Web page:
Wednesday, July 7, 2010

Gold Glove Prospects

Okay, we're at the midpoint of the season and everybody is talking about who has made the All-Star team, or who was dissed, or who will be traded at the trading deadline. But we're going to talk about fielders. Yes, fielders! And even Prince Fielder, too. We're going to discuss who is fielding their position well at the half way point of the year and should be in the discussion for winning a Gold Glove (or Silver Mitt to us) if they continue their prowess til October.

We're using our Field Value rating system to do this and not discounting those who haven't played a ton of innings at their position, which we'd do if this was an end of the year yammer, but we're going to give some love to the under innings guys, too. Field Value takes into account a number of factors, and like much in the baseballevaluation universe compares those factors to the maximum value and the average value to determine where the player sits amongst his peers. There are different maximums, as far as Field Value goes, for each position. The categories include Innings Played, Fielding Percentage, Range Factor, and Catching Caught Stealing Percentage plus Assists per 9 Innings Played for Outfielders.

So, here goes!

There's a changing of the guard at some positions, most notably at shortstop due to the injury to Rollins in Philadelphia, but for the most part you'll recognize the names involved. So let's start out at catcher. Those Molina's do a great job, and at the midpoint of 2010, it is not Yadier who lands at the top of the list (he's #3), but Jose. No, Jose, has not played a ton, only 211.7 innings thus far, but his perfect fielding percentage plus 0.647 Caught stealing percentage is just fantastic! Now, if this were the end of the year, Yadier would have to take the cake (yes, he should be Gold Glove, just not the All-Star starter), but we're giving the nod right now to Jose.

There's nothing much to say about the position at first, but when you're talking about first sackers, not only at the plate, but in the field, the conversation really does start with Albert. He has range, 10.628 per 9 IP, picks it clean, an is durable. Notable right behind him is his counterpart in the American League, Justin Morneau. Kinda shocking to us, because we don't think of him in this fielding light, is #3. But Prince Fielder is having a good season in the fields of Milwaukee, picking it at a 0.999 clip, although his range does not measure up to the other two.

You could be looking at an MVP candidate and Gold Glove winner in Robinson Cano. Yes, he's really that good, although grand fielder Brandon Phillips will make the case for himself and steady Eddie, David Eckstein, does lack range, but gets the job done.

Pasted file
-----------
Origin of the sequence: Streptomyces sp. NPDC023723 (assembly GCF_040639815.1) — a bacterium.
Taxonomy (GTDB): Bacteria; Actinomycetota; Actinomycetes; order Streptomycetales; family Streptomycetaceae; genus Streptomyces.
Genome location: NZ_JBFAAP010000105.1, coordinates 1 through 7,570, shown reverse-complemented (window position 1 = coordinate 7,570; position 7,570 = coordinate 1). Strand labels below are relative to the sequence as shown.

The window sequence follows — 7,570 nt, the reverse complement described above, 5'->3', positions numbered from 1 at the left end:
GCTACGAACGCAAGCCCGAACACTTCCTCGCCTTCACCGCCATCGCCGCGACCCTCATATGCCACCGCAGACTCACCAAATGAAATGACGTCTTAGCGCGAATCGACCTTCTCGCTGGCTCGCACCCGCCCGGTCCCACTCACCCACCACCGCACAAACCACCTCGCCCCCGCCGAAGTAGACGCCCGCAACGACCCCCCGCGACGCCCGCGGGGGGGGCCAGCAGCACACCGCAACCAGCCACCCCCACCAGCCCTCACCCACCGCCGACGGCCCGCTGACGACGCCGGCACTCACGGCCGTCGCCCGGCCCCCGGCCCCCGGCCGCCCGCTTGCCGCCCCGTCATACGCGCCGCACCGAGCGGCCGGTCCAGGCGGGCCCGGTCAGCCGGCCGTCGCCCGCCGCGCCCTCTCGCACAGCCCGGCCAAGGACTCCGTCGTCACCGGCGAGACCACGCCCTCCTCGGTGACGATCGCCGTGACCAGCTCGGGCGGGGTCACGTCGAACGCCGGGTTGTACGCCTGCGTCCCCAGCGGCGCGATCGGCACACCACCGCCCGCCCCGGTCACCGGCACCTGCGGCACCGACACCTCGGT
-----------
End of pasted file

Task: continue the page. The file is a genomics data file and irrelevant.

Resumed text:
There are fielders at third base many think of as the head of the class. For the young, they think of David Wright, Ryan Zimmerman, and Evan Longoria. For the veterans, it might be Scott Rolen. And all four are very good. However, this year, two unlikely fielders, relatively new to their position, are making claims for Gold. Jhonny Peralta is fielding at a 0.995 percentage and just below 3.000 Range Factor. (I know, that seems to small, but there are only 27 outs in a game and nine positions to claim those Assists, Putouts, and Errors). Placido Polanco, Gold Glove worthy at 2nd base for years, may not have the strongest arm of the bunch, but he gets to a lot of balls and handles them clean.

Troy Tulowitski has been one of the best fielders in the game since he came on the scene several years ago, but for some reason, is thought of as a good fielder, not great. We disagree. Perhaps it's his size, lack of spectacular quickness, or fielding humidor balls, but with a Range Factor of 5.420 and steady glove, he's Gold Glove worthy. This might be the year with Rollins on the Disabled List for part of it. And although many disagree, including players, about Rollin's range. We think it's okay; most think it's great. There's no denying that a Colorado masher might just gain a little bling sometime soon.

Outfielders who roam the tarmac of grass and win Gold Gloves usually do so from centerfield, and that's the case this year for the top three. Franklin Gutierrez, Michael Bourn, and Torii Hunter all posess the speed and glove to win Gold this year as Hunter has done for many in the past. We think Torii might even be doing this better than he has in the past. Bourn adds a solid arm dimension to the position. Gutierrez might just have the best range of the bunch.

So there you have it. One small discussion in July about Gold while others talk about Cliff Lee moving to New York.